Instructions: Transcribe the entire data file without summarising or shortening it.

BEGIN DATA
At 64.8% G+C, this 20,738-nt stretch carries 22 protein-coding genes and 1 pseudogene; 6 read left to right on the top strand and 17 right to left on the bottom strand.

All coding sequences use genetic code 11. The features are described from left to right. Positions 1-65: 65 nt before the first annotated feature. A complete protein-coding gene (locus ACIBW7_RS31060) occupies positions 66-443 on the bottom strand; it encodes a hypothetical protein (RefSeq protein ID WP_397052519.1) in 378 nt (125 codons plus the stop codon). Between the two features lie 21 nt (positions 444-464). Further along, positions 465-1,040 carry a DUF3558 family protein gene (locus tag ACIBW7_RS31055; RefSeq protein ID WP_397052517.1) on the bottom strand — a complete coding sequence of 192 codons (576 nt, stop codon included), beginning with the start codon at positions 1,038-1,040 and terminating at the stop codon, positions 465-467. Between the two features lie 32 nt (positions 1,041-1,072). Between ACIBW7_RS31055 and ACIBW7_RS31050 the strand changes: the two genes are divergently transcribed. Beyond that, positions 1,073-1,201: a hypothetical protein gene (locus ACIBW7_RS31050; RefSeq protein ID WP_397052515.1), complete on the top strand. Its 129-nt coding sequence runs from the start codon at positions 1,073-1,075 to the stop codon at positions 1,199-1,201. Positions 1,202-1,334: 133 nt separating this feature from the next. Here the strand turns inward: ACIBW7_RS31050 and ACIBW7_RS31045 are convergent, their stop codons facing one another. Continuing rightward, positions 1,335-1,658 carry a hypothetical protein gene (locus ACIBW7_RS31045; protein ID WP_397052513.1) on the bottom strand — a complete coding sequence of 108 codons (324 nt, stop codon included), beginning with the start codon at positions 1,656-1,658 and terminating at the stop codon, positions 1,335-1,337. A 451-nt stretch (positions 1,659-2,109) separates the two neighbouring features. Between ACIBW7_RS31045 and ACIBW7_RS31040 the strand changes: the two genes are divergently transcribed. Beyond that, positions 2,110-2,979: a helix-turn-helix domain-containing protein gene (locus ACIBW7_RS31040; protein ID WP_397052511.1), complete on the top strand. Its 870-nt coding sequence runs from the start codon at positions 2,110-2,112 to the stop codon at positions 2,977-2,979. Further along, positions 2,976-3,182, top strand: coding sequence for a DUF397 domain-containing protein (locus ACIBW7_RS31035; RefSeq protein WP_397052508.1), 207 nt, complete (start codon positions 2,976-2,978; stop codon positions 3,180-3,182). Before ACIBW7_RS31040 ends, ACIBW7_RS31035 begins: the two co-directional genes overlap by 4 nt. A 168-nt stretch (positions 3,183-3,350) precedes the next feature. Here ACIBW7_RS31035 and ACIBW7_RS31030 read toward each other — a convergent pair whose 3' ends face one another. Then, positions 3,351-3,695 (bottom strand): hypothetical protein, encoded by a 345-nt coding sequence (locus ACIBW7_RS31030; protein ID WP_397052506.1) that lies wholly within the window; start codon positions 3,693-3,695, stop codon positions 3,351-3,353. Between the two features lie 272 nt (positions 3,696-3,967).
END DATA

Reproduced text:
At 64.8% G+C, this 20,738-nt stretch carries 22 protein-coding genes and 1 pseudogene; 6 read left to right on the top strand and 17 right to left on the bottom strand.

All coding sequences use genetic code 11. The features are described from left to right. Positions 1-65: 65 nt before the first annotated feature. A complete protein-coding gene (locus ACIBW7_RS31060) occupies positions 66-443 on the bottom strand; it encodes a hypothetical protein (RefSeq protein ID WP_397052519.1) in 378 nt (125 codons plus the stop codon). Between the two features lie 21 nt (positions 444-464). Further along, positions 465-1,040 carry a DUF3558 family protein gene (locus tag ACIBW7_RS31055; RefSeq protein ID WP_397052517.1) on the bottom strand — a complete coding sequence of 192 codons (576 nt, stop codon included), beginning with the start codon at positions 1,038-1,040 and terminating at the stop codon, positions 465-467. Between the two features lie 32 nt (positions 1,041-1,072). Between ACIBW7_RS31055 and ACIBW7_RS31050 the strand changes: the two genes are divergently transcribed. Beyond that, positions 1,073-1,201: a hypothetical protein gene (locus ACIBW7_RS31050; RefSeq protein ID WP_397052515.1), complete on the top strand. Its 129-nt coding sequence runs from the start codon at positions 1,073-1,075 to the stop codon at positions 1,199-1,201. Positions 1,202-1,334: 133 nt separating this feature from the next. Here the strand turns inward: ACIBW7_RS31050 and ACIBW7_RS31045 are convergent, their stop codons facing one another. Continuing rightward, positions 1,335-1,658 carry a hypothetical protein gene (locus ACIBW7_RS31045; protein ID WP_397052513.1) on the bottom strand — a complete coding sequence of 108 codons (324 nt, stop codon included), beginning with the start codon at positions 1,656-1,658 and terminating at the stop codon, positions 1,335-1,337. A 451-nt stretch (positions 1,659-2,109) separates the two neighbouring features. Between ACIBW7_RS31045 and ACIBW7_RS31040 the strand changes: the two genes are divergently transcribed. Beyond that, positions 2,110-2,979: a helix-turn-helix domain-containing protein gene (locus ACIBW7_RS31040; protein ID WP_397052511.1), complete on the top strand. Its 870-nt coding sequence runs from the start codon at positions 2,110-2,112 to the stop codon at positions 2,977-2,979. Further along, positions 2,976-3,182, top strand: coding sequence for a DUF397 domain-containing protein (locus ACIBW7_RS31035; RefSeq protein WP_397052508.1), 207 nt, complete (start codon positions 2,976-2,978; stop codon positions 3,180-3,182). Before ACIBW7_RS31040 ends, ACIBW7_RS31035 begins: the two co-directional genes overlap by 4 nt. A 168-nt stretch (positions 3,183-3,350) precedes the next feature. Here ACIBW7_RS31035 and ACIBW7_RS31030 read toward each other — a convergent pair whose 3' ends face one another. Then, positions 3,351-3,695 (bottom strand): hypothetical protein, encoded by a 345-nt coding sequence (locus ACIBW7_RS31030; protein ID WP_397052506.1) that lies wholly within the window; start codon positions 3,693-3,695, stop codon positions 3,351-3,353. Between the two features lie 272 nt (positions 3,696-3,967).